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Land area (sq kms)

Oil prod (000s b/d)

Gas prod (bcm/yr)

Oil cons (000s b/d)

Gas cons (bcm/yr)

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Burkina Faso (the Republic of Upper Volta before 1984) is a landlocked country surrounded by, Mali to the north, Niger to the east, and Benin, Togo, Ghana and Cote D’Ivoire to the south.

Hunter-gatherers lived in the area before villages were established from 3000 BC. Many groups arrived including the Mossi from the 8th century who were defeated at the Battle of Kobi in Mali in 1483. In the 18th century new tribes settled along the Volta River.

Europeans competed to rule the area after 1890 and, through wars and treaties, it became a French protectorate. The Franco-British Convention of 1898 created the modern border and in 1904 it was integrated into French West Africa. Armed opposition to France in the west led to the Volta-Bani War in 1916 in response to which French Upper Volta was separately established in 1919.

The country gained self-government as the Republic of Upper Volta in 1958 with full independence in 1960. Military coups led to repeated changes in government. In 1984 the country's name was changed to Burkina Faso by a Marxist government who were overthrown in another coup in 1987. Burkina Faso remains one of the world’s least developed countries and instability continues.

Much of land-locked Burkina Faso is covered by a peneplain, which forms a gently undulating landscape with isolated hills, the last vestiges of a Precambrian massif. In the southwest is a sandstone massif, where the highest peak reaches 749 m. Three rivers cross the country; the Black Volta, the White Volta and the Red Volta.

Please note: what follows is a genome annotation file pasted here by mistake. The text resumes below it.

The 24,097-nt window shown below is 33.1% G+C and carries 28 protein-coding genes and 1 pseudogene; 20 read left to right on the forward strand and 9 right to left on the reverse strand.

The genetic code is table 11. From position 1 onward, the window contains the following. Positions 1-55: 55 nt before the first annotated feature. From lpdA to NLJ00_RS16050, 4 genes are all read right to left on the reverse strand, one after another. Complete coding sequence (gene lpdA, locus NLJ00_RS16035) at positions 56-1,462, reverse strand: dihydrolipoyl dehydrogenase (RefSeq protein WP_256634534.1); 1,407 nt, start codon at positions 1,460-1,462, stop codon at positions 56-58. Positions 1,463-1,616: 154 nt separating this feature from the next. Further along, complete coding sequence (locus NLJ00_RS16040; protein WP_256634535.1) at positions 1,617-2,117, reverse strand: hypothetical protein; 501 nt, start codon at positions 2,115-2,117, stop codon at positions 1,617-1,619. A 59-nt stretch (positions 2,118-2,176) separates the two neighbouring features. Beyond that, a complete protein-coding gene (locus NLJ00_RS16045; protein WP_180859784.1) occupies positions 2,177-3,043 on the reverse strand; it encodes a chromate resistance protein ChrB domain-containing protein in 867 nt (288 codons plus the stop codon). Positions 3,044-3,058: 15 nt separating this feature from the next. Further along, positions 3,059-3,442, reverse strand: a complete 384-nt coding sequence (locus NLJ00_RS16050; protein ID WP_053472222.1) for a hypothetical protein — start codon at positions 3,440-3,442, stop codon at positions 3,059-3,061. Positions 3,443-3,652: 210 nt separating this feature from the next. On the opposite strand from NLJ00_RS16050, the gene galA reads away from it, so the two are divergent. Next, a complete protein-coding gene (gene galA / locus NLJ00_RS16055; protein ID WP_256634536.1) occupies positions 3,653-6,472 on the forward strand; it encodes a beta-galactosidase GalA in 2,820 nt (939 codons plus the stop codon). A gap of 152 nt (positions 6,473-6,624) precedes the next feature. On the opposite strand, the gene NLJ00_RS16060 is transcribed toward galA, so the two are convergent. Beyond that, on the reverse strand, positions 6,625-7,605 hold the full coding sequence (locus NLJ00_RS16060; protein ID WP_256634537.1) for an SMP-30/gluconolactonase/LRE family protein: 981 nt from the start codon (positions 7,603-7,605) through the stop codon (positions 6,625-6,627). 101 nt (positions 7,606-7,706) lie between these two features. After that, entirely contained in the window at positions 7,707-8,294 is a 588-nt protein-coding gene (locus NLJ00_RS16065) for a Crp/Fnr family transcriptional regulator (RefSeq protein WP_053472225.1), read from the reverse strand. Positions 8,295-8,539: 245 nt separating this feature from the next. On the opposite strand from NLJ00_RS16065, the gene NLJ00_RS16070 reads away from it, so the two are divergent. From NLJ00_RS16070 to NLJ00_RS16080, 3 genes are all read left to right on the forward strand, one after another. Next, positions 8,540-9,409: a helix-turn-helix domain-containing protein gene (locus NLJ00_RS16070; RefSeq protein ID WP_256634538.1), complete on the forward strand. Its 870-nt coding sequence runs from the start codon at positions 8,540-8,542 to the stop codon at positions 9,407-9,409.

Burkina Faso is underlain by a shallow basement of metasediments and metavolcanics. As such it has no identified oil or gas resources and Globalshift believes it is unlikely to achieve any production in the future.

Geography, and oil and gas summary

BURKINA FASO - Map and National Flag

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Burkina Faso

Capital: Ouagadougou

Population: 17 million     

Burkina Faso is a semi-presidential republic, with the Prime Minister as head of government and the President as head of state. The 1991 constitution created a bicameral parliament but the upper house (Chamber of Representatives) was abolished in 2002. Parliament is the 111-member National Assembly however political freedom is restricted and coups are routine.

There is no government department in Burkina Faso responsible for oil and gas resources.


Camelus ostrich head

Brief history of the country

North and Northwest Africa

Burkina Faso Government and NOCs